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Publisher : Elsevier - Science Direct (الزویر - ساینس دایرکت)
Journal : Building and Environment, Volume 38, Issue 4, April 2003, Pages 533–542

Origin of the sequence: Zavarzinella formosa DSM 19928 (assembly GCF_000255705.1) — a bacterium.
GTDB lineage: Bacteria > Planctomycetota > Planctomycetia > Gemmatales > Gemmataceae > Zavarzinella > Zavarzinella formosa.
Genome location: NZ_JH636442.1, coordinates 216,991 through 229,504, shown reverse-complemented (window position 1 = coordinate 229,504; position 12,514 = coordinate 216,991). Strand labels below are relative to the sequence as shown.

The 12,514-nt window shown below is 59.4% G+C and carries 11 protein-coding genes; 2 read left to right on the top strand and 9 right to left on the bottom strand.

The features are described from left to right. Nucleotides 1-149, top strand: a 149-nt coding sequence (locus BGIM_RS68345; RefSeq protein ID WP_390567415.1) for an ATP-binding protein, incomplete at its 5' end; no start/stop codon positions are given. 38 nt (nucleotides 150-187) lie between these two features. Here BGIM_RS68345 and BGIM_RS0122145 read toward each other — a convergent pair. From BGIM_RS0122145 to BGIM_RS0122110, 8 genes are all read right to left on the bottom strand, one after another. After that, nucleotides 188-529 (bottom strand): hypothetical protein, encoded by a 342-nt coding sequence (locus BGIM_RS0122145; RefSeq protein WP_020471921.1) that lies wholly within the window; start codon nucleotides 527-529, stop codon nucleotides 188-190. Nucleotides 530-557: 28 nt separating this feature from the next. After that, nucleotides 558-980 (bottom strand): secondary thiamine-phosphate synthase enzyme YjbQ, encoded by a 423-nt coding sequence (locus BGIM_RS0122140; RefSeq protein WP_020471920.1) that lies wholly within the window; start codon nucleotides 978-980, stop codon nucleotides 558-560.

An exhaust duct system in semiconductor factory is designed using the dynamic programming method (DPM), which considers system pressure equilibrium and the least life-cycle cost to derive the duct size and fan capacity. An example of alkaline gas exhaust system is provided to understand the characteristics of DPM and to compare with the conventional duct design methods. Since DPM contains the concept of minimizing the life-cycle cost, the design results not only guarantee each path to share the same pressure, but also bear a smaller cost than other methods. The limit on duct diameter or flow velocity is added to the computation process. As a result, all the derived outcomes satisfy the requirements on the range of duct diameter or flow velocity. The differences between the design and simulation (actual operation) results under DPM are much lower than those of other methods. Thus, an exhaust duct system that best approximates the actual operation may be designed using DPM.